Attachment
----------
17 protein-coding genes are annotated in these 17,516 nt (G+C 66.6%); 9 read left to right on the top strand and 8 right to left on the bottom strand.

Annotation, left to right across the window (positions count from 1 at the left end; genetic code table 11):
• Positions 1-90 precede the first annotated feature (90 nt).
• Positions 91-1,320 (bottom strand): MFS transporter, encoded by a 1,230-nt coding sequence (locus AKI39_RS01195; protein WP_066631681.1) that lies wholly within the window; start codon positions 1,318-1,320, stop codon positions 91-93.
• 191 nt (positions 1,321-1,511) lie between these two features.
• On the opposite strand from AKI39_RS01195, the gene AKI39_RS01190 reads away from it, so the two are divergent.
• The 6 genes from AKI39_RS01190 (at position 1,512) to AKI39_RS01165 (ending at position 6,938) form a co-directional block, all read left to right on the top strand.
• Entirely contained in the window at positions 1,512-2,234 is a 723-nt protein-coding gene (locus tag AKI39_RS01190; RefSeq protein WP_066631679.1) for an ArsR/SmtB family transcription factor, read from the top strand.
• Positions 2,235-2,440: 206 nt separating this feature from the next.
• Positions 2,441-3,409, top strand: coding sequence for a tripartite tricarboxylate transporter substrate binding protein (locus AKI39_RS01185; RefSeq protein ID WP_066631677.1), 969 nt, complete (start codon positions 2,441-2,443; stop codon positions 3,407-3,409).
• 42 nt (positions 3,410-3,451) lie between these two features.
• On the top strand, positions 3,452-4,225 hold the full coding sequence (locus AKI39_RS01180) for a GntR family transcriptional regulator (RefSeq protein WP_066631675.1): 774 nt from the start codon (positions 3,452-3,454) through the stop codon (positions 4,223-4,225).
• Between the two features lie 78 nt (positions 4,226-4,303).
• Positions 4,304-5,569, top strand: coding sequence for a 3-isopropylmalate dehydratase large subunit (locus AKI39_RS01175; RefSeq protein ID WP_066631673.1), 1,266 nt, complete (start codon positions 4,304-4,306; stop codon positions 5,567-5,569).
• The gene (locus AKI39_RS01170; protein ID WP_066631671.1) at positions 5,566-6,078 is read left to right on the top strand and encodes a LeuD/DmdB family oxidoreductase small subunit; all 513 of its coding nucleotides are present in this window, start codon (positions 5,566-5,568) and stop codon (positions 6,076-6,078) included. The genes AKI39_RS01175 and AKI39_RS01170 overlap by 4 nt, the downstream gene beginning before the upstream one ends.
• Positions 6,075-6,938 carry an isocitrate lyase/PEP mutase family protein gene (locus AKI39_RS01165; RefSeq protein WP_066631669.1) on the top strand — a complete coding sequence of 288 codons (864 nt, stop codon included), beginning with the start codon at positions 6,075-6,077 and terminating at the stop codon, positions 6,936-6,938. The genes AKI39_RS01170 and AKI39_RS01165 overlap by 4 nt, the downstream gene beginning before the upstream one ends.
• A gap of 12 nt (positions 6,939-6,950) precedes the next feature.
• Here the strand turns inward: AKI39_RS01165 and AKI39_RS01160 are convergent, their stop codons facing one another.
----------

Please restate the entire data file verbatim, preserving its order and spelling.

17 protein-coding genes are annotated in these 17,516 nt (G+C 66.6%); 9 read left to right on the top strand and 8 right to left on the bottom strand.

Annotation, left to right across the window (positions count from 1 at the left end; genetic code table 11):
• Positions 1-90 precede the first annotated feature (90 nt).
• Positions 91-1,320 (bottom strand): MFS transporter, encoded by a 1,230-nt coding sequence (locus AKI39_RS01195; protein WP_066631681.1) that lies wholly within the window; start codon positions 1,318-1,320, stop codon positions 91-93.
• 191 nt (positions 1,321-1,511) lie between these two features.
• On the opposite strand from AKI39_RS01195, the gene AKI39_RS01190 reads away from it, so the two are divergent.
• The 6 genes from AKI39_RS01190 (at position 1,512) to AKI39_RS01165 (ending at position 6,938) form a co-directional block, all read left to right on the top strand.
• Entirely contained in the window at positions 1,512-2,234 is a 723-nt protein-coding gene (locus tag AKI39_RS01190; RefSeq protein WP_066631679.1) for an ArsR/SmtB family transcription factor, read from the top strand.
• Positions 2,235-2,440: 206 nt separating this feature from the next.
• Positions 2,441-3,409, top strand: coding sequence for a tripartite tricarboxylate transporter substrate binding protein (locus AKI39_RS01185; RefSeq protein ID WP_066631677.1), 969 nt, complete (start codon positions 2,441-2,443; stop codon positions 3,407-3,409).
• 42 nt (positions 3,410-3,451) lie between these two features.
• On the top strand, positions 3,452-4,225 hold the full coding sequence (locus AKI39_RS01180) for a GntR family transcriptional regulator (RefSeq protein WP_066631675.1): 774 nt from the start codon (positions 3,452-3,454) through the stop codon (positions 4,223-4,225).
• Between the two features lie 78 nt (positions 4,226-4,303).
• Positions 4,304-5,569, top strand: coding sequence for a 3-isopropylmalate dehydratase large subunit (locus AKI39_RS01175; RefSeq protein ID WP_066631673.1), 1,266 nt, complete (start codon positions 4,304-4,306; stop codon positions 5,567-5,569).
• The gene (locus AKI39_RS01170; protein ID WP_066631671.1) at positions 5,566-6,078 is read left to right on the top strand and encodes a LeuD/DmdB family oxidoreductase small subunit; all 513 of its coding nucleotides are present in this window, start codon (positions 5,566-5,568) and stop codon (positions 6,076-6,078) included. The genes AKI39_RS01175 and AKI39_RS01170 overlap by 4 nt, the downstream gene beginning before the upstream one ends.
• Positions 6,075-6,938 carry an isocitrate lyase/PEP mutase family protein gene (locus AKI39_RS01165; RefSeq protein WP_066631669.1) on the top strand — a complete coding sequence of 288 codons (864 nt, stop codon included), beginning with the start codon at positions 6,075-6,077 and terminating at the stop codon, positions 6,936-6,938. The genes AKI39_RS01170 and AKI39_RS01165 overlap by 4 nt, the downstream gene beginning before the upstream one ends.
• A gap of 12 nt (positions 6,939-6,950) precedes the next feature.
• Here the strand turns inward: AKI39_RS01165 and AKI39_RS01160 are convergent, their stop codons facing one another.